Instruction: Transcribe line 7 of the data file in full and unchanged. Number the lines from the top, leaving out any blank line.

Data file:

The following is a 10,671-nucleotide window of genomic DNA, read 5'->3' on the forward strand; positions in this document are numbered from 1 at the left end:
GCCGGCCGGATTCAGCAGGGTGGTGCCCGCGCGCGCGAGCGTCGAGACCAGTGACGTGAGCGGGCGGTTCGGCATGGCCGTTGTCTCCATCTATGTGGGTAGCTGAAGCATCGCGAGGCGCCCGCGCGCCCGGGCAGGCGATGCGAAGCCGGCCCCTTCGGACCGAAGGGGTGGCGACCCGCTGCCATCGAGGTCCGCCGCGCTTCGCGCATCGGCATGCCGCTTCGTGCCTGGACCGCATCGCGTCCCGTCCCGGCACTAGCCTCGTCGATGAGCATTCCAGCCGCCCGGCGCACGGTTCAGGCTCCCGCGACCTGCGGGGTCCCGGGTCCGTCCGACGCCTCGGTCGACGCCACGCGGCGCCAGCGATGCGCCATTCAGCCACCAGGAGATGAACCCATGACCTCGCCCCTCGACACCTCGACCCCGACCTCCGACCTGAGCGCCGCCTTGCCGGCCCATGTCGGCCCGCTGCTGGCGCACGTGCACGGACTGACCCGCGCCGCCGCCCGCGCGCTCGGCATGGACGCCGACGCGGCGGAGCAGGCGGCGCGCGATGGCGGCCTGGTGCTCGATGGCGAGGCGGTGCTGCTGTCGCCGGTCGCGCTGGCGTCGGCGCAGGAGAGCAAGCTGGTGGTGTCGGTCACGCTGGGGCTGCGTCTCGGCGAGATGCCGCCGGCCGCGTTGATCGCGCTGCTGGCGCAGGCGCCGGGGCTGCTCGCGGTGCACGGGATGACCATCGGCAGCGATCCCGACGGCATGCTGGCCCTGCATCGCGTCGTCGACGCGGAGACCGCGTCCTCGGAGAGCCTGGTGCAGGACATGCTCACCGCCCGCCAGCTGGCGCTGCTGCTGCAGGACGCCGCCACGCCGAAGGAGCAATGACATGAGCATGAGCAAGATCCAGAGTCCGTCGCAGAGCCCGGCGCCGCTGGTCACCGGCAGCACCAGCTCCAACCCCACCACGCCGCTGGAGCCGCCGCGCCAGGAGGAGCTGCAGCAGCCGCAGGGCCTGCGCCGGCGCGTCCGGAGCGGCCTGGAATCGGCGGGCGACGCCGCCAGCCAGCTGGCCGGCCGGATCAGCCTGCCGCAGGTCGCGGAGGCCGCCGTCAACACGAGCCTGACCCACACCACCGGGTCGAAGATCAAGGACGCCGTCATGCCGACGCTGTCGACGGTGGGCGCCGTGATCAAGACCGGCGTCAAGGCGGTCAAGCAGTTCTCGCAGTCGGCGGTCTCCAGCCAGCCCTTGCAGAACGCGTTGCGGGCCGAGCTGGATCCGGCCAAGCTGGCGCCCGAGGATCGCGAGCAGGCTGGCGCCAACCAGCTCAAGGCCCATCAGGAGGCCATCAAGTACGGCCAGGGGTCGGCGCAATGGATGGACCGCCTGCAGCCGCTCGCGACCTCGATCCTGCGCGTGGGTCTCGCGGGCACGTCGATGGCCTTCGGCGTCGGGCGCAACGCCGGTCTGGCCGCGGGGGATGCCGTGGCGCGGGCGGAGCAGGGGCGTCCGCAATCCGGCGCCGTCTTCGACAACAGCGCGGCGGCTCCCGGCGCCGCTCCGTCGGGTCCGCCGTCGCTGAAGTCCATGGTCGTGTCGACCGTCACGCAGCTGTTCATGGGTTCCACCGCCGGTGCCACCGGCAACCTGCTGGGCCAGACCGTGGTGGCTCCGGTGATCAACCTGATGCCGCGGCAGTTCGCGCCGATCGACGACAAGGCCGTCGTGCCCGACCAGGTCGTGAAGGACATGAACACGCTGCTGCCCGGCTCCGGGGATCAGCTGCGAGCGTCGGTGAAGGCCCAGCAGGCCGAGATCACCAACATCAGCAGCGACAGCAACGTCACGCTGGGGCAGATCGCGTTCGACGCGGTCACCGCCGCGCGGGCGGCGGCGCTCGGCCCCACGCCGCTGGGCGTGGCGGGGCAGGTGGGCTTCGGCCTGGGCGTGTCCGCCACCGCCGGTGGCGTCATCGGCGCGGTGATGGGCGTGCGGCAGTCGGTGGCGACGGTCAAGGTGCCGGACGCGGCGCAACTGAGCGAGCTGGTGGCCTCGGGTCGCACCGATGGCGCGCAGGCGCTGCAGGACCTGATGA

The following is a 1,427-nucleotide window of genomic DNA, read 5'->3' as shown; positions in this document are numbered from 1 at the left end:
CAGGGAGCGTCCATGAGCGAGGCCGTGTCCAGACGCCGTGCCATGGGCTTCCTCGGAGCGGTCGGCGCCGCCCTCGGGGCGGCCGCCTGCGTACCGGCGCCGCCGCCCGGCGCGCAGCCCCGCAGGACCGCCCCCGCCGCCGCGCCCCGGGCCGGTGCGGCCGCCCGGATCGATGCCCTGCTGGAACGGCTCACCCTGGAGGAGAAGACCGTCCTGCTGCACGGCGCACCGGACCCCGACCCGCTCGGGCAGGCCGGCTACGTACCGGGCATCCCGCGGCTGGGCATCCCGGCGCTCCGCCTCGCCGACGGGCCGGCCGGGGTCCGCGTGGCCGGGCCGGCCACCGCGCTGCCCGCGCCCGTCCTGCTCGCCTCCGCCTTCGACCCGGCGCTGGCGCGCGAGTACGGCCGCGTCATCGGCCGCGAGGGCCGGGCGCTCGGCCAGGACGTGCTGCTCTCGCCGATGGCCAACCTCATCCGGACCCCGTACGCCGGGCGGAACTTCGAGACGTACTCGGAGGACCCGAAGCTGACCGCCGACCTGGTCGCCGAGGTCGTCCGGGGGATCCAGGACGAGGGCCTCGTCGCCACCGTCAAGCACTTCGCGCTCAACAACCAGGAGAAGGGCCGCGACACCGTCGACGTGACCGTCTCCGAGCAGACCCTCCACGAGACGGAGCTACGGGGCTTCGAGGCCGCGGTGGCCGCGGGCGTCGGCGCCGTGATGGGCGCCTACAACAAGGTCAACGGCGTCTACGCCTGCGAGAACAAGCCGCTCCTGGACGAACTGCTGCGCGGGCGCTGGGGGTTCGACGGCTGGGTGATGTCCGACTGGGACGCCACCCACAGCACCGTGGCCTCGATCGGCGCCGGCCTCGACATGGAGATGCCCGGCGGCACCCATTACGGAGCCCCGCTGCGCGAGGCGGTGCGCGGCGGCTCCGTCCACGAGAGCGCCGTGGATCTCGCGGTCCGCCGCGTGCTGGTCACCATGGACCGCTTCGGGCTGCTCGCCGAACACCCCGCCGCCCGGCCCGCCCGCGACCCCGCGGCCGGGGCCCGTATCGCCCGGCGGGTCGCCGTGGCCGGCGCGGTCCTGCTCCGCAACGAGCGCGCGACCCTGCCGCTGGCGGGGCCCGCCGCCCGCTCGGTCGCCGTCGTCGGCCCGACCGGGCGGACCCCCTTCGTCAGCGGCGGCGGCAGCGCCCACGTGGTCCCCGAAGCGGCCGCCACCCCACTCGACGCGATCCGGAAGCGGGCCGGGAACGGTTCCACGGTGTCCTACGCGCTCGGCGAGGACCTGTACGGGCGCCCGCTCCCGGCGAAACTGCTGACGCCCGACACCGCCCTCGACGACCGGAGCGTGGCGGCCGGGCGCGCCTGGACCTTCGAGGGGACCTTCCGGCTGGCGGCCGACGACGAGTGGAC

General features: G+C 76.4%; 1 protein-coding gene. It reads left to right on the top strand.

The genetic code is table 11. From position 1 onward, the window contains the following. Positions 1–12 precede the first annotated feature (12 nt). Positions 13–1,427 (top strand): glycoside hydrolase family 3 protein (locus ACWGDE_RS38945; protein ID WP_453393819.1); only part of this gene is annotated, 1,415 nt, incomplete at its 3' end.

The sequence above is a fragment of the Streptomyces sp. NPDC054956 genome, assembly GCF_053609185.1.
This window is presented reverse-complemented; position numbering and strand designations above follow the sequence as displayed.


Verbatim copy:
The sequence above is a fragment of the Streptomyces sp. NPDC054956 genome, assembly GCF_053609185.1.